My Reading List for The Classics Club

Some of you will be very familiar with The Classics Club, but if it’s new to you, there’s some more information about it here. It’s a way of uniting people who like to read and write about classic literature as part of the range of books they cover on their own blogs.

Classics Club members are invited to put together a list of at least 50 classics they intend to read and blog about at some point within the next five years. The structure allows for some flexibility – each member can set their own end date provided it’s within five years. Also, the definition of what constitutes a “classic” is fairly relaxed – as long as the member feels the book meets the guidelines for their list, he or she is free to include it. All books need to be old, i.e. first published at least twenty-years ago – apart from that, the definition is pretty flexible.

With this in mind, I’ve put together a list of fifty classics that I would like to read by December 2018. (I’ll be reading other books as well, so this list will run alongside my other reading choices.) Most of these books having been hanging around on my shelves for a few years, but I’ve also added a handful of new ones to freshen things up a little. There are twenty-five classics by women writers on my list, which gives me a 50:50 split between male and female authors. All the titles on my list are 20th-century classics as these are the books I tend to enjoy the most.

Here is my list (A-Z by author). I’ve tried to include a few translations alongside British and American Classics, plus some short story collections and classic noir for a bit of variety. None of these books are rereads.

  1. Pitch Dark by Renata Adler
  2. They Were Counted by Miklós Bánffy + an additional post on the politics and history
  3. A Legacy by Sybille Bedford
  4. The Death of the Heart by Elizabeth Bowen
  5. Mildred Pierce by James M. Cain
  6. The Invention of Morel by Adolfo Bioy Casares
  7. My Ántonia by Willa Cather
  8. The Shooting Party by Isabel Colegate
  9. Our Spoons Came from Woolworths by Barbara Comyns
  10. Slouching Towards Bethlehem by Joan Didion
  11. An Evening with Claire by Gaito Gazdanov
  12. The End of the Affair by Graham Greene
  13. Hangover Square by Patrick Hamilton
  14. The Go-Between by L.P. Hartley
  15. Vain Shadow by Jane Hervey
  16. Deep Water by Patricia Highsmith
  17. In a Lonely Place by Dorothy B. Hughes
  18. The Hunting Gun by Yasushi Inoue
  19. Mr Norris Changes Trains by Christopher Isherwood
  20. We Have Always Lived in the Castle by Shirley Jackson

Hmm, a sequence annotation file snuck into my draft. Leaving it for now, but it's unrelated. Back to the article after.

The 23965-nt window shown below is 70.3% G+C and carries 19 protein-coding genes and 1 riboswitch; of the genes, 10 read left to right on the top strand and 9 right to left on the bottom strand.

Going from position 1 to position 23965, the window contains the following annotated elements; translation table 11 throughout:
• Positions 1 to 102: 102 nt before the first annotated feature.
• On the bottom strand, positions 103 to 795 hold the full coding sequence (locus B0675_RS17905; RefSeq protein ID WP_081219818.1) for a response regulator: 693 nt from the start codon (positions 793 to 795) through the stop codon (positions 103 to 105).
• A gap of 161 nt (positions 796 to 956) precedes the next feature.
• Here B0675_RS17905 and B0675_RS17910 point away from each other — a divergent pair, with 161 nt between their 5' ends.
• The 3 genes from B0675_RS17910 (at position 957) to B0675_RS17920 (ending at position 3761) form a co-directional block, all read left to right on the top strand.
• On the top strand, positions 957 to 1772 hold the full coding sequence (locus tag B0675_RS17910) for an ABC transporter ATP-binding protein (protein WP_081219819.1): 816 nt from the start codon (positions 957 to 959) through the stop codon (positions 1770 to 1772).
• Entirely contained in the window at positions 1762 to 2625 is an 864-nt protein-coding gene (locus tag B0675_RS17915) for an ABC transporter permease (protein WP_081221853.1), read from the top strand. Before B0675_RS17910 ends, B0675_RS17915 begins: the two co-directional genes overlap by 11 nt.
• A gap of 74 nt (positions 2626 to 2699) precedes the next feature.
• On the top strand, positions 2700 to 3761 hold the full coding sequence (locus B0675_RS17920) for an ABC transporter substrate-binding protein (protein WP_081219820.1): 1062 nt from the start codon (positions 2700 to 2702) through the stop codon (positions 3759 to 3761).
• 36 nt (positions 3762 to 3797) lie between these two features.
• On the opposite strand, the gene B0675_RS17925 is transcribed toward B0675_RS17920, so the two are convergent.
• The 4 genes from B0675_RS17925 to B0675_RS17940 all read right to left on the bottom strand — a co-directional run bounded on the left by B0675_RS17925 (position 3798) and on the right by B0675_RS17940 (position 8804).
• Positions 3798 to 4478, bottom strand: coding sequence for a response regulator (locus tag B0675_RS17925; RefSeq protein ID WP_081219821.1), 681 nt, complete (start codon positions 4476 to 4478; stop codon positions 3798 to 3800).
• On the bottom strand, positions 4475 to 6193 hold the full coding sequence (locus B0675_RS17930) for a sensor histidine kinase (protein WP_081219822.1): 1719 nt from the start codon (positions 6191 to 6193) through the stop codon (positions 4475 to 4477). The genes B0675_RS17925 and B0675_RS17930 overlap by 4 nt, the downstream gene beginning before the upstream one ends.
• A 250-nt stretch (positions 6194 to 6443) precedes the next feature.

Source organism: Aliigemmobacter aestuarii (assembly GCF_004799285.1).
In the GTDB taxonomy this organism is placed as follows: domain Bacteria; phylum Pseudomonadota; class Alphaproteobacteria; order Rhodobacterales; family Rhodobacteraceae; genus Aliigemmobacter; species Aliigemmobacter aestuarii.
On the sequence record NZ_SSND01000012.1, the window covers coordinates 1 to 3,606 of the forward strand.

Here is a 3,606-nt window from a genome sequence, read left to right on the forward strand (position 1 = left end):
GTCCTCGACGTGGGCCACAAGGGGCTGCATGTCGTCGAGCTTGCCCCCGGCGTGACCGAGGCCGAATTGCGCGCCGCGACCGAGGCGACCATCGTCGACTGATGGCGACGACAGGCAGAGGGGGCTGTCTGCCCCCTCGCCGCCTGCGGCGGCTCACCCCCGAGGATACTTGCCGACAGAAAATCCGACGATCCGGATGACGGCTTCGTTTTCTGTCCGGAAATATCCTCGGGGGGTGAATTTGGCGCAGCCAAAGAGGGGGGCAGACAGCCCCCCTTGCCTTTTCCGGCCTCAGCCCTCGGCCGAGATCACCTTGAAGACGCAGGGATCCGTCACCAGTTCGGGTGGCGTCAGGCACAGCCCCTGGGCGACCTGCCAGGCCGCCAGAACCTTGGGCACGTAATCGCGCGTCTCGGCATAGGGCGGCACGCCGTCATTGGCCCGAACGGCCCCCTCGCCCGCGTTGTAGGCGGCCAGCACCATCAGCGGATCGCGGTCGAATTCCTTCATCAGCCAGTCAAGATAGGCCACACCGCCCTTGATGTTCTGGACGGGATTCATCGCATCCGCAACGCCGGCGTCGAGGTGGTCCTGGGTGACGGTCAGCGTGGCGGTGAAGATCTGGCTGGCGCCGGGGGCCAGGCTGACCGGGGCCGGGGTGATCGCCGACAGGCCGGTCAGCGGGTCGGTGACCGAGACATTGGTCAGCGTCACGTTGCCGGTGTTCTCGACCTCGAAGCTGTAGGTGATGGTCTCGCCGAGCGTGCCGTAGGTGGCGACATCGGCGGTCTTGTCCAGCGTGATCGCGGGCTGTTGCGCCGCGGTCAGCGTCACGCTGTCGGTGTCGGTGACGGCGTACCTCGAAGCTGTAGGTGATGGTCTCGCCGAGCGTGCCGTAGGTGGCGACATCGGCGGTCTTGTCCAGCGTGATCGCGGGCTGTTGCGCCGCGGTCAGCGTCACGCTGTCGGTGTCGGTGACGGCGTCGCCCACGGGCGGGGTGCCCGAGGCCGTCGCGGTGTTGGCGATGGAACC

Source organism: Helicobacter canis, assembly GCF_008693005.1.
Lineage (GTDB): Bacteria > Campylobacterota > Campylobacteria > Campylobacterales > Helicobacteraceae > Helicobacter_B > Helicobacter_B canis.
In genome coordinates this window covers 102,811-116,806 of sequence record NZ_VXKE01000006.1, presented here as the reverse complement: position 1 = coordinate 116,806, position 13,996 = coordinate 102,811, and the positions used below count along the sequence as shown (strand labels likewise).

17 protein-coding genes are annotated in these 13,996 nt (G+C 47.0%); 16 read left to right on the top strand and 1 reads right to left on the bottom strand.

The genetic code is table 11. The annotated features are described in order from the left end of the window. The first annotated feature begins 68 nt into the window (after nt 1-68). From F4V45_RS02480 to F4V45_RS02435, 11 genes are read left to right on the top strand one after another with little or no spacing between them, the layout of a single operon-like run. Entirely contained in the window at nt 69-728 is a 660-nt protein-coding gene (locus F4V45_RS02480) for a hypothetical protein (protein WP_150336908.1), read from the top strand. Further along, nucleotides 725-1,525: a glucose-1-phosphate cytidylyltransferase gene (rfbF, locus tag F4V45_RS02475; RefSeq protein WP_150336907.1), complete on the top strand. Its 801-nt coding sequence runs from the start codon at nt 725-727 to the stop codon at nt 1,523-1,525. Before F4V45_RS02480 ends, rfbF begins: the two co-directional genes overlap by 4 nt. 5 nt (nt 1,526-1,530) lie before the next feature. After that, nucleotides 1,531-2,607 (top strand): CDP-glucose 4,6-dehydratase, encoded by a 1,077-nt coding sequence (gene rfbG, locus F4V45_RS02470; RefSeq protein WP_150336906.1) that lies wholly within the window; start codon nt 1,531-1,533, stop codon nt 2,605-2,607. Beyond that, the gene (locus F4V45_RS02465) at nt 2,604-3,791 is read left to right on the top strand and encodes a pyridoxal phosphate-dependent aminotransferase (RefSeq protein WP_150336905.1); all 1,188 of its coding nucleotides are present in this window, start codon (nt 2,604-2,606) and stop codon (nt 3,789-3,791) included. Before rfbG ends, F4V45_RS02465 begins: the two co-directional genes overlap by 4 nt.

21. The Sound of the Mountain by Yasunari Kawabata
  22. The Adventures of Sindbad by Gyula Krudy
  23. The Leopard by Giuseppe Tomasi di Lampedusa
  24. Passing by Nella Larsen
  25. The Doves of Venus by Olivia Manning
  26. The Pursuit of Love by Nancy Mitford
  27. The Lonely Passion of Judith Hearne by Brian Moore
  28. Appointment in Samarra by John O’Hara
  29. One Fine Day by Mollie Panter-Downes
  30. Excellent Women by Barbara Pym
  31. Voyage in the Dark by Jean Rhys
  32. Hotel Savoy by Joseph Roth
  33. A Certain Smile by Françoise Sagan
  34. Improper Stories by Saki
  35. The Widow by Georges Simenon
  36. I Capture the Castle by Dodie Smith
  37. The Girls of Slender Means by Muriel Spark
  38. The Gate by Natsume Soseki
  39. Love in a Bottle by Antal Szerb
  40. A Game of Hide and Seek by Elizabeth Taylor
  41. A View of the Harbour by Elizabeth Taylor
  42. Spring Night by Tarjei Vesaas
  43. The Enchanted April by Elizabeth von Arnim
  44. Miss Pettigrew Lives for a Day by Winifred Watson
  45. Vile Bodies by Evelyn Waugh
  46. The Age of Innocence by Edith Wharton
  47. Butcher’s Crossing by John Williams
  48. Eleven Kinds of Loneliness by Richard Yates
  49. The Burning of the World by Béla Zombory-Moldován
  50. Burning Secret by Stefan Zweig

Do you have any thoughts on my list? Have you read any of these books?

Update – March 2016: I keep coming across more books that will fit my definition of a ‘modern classic’ so I’m going to add them to the list as I read them:

109 thoughts on “My Reading List for The Classics Club

  1. Pingback: The Adventures of Sindbad by Gyula Krúdy (tr. George Szirtes) | JacquiWine's Journal

  2. BookerTalk

    wow, this is some list. your additions are almost as many as the original selections. I’m taking it that you are not planning to read both lists by Dec this year? Seeing the Larkin in your new list made me realise that it would have been good to add some poetry to mine too – I never get around to reading my collections so it would have been a way to nudge me in that direction

    1. JacquiWine Post author

      Well, the extra books are a bit of a cheat as I’ve been adding them to this post as I go along! With the exception of book group stuff, virtually every book I read could qualify for the Classics Club as they’re mostly modern classics. So, I’ve just been recording them here as a way of keeping my own list.

      Funnily enough, the Larkin is a novel. I don’t think it’s terribly well known – a shame really as it’s actually very good!

  3. Pingback: Vile Bodies by Evelyn Waugh | JacquiWine's Journal

  4. Pingback: My reading list for the Classics Club – an update | JacquiWine's Journal

  5. Pingback: Members Updates #8 – The Classics Club

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